By PAUL WISEMAN
AP Economics Writer
WASHINGTON (AP) -- The U.S. dollar has been surging so much that it's nearly equal in value to the euro for the first time in 20 years.
That trend, though, threatens to hurt American companies because their goods become more expensive for foreign buyers. If U.S. exports were to weaken as a result, so, too, would the already-slowing U.S. economy.
Yet there's a positive side for Americans, too: A stronger buck provides modest relief from runaway inflation because the vast array of goods that are imported to the U.S. -- from cars and computers to toys and medical equipment -- become less expensive. A strengthened dollar also delivers bargains to American tourists sightseeing in Europe, from Amsterdam to Athens.
The U.S. Dollar Index, which measures the value of American money against six major foreign currencies, has jumped nearly 12% this year to a two-decade high. The euro is now worth just under $1.02.
The dollar is climbing mainly because the Federal Reserve is raising interest rates more aggressively than central banks in other countries are in its effort to cool the hottest U.S. inflation in four decades. The Fed's rate hikes cause yields on U.S. Treasurys to rise, which attracts investors seeking richer yields than they can get elsewhere in the world. This increased demand for dollar-denominated securities, in turn, boosts the dollar's value.
Also contributing to the currency's appeal, notes Rubeela Farooqi of High Frequency Economics, is that despite concern about a potential recession in the United States, "the U.S. economy is on firmer footing compared to Europe."
Not since July 15, 2002, has the euro been valued at less than one dollar. On that day, the euro blew past parity with the dollar as huge U.S. trade deficits and accounting scandals on Wall Street pulled down the U.S. currency.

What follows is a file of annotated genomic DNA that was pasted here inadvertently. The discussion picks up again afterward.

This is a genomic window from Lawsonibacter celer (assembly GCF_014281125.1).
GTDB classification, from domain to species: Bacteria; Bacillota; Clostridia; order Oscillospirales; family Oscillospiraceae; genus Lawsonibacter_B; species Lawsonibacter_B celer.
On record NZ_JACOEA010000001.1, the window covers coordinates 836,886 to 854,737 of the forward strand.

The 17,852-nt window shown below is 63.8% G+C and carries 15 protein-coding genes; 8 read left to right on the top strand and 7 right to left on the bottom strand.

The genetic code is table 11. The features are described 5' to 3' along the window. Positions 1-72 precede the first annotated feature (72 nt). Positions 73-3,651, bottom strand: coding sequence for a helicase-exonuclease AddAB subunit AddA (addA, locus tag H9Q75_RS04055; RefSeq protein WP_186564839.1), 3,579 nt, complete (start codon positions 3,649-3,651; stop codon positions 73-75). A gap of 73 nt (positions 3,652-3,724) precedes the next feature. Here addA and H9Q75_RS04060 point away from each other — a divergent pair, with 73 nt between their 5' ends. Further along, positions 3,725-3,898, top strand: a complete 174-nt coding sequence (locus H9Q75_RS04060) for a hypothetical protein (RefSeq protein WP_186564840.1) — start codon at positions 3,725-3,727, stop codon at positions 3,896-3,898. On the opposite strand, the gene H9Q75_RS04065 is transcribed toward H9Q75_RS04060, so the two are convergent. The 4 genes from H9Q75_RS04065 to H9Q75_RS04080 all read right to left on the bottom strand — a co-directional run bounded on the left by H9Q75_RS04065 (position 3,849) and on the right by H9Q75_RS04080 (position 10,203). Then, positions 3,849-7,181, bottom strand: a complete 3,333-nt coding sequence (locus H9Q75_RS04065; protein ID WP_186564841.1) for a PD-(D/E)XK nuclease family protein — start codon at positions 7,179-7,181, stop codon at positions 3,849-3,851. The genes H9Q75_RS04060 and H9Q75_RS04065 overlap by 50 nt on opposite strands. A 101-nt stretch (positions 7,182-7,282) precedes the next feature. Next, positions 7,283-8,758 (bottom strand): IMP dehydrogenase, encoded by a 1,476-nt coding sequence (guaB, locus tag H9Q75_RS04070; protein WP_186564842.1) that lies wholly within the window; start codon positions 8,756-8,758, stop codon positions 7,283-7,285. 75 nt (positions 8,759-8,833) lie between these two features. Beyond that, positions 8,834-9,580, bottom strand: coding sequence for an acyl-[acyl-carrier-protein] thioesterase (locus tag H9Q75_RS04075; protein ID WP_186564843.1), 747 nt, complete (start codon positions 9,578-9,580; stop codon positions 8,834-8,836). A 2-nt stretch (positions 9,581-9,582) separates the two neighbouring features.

This year, the euro has sagged largely because of growing fears that the 19 countries that use the currency will sink into recession. The war in Ukraine has magnified oil and gas prices and punished European consumers and businesses.
A European slowdown could eventually give the European Central Bank less leeway to raise rates and moderate economic growth to address its own inflation problem. The ECB has announced that it will raise its key interest rate by a quarter-point when it meets later this month and possibly by up to a half point in September. A weaker euro feeds inflationary pressures by making imports to Europe more expensive.
Analysts at UniCredit said global recession fears were a prime driver in foreign exchange markets "amid the general view that the Fed might ultimately have more opportunity than many other central banks" to raise rates. The analysts also noted the dollar's role as a globally recognized safe haven, in light of recent financial market turmoil, as another factor that's boosting demand for the buck.
In the meantime, the dollar's rise is complicating an already uncertain outlook for the United States, the world's biggest economy. On the one hand, the stronger greenback makes foreign goods less expensive for Americans and eases inflationary pressures. But not by much.
Worse, a stronger dollar makes U.S.-made products more expensive in overseas markets, while giving foreign products a price edge in the United States.
Economists say the risk of recession is already rising in the United States as the Fed raises borrowing costs and consumers deplete the savings they built up during the pandemic.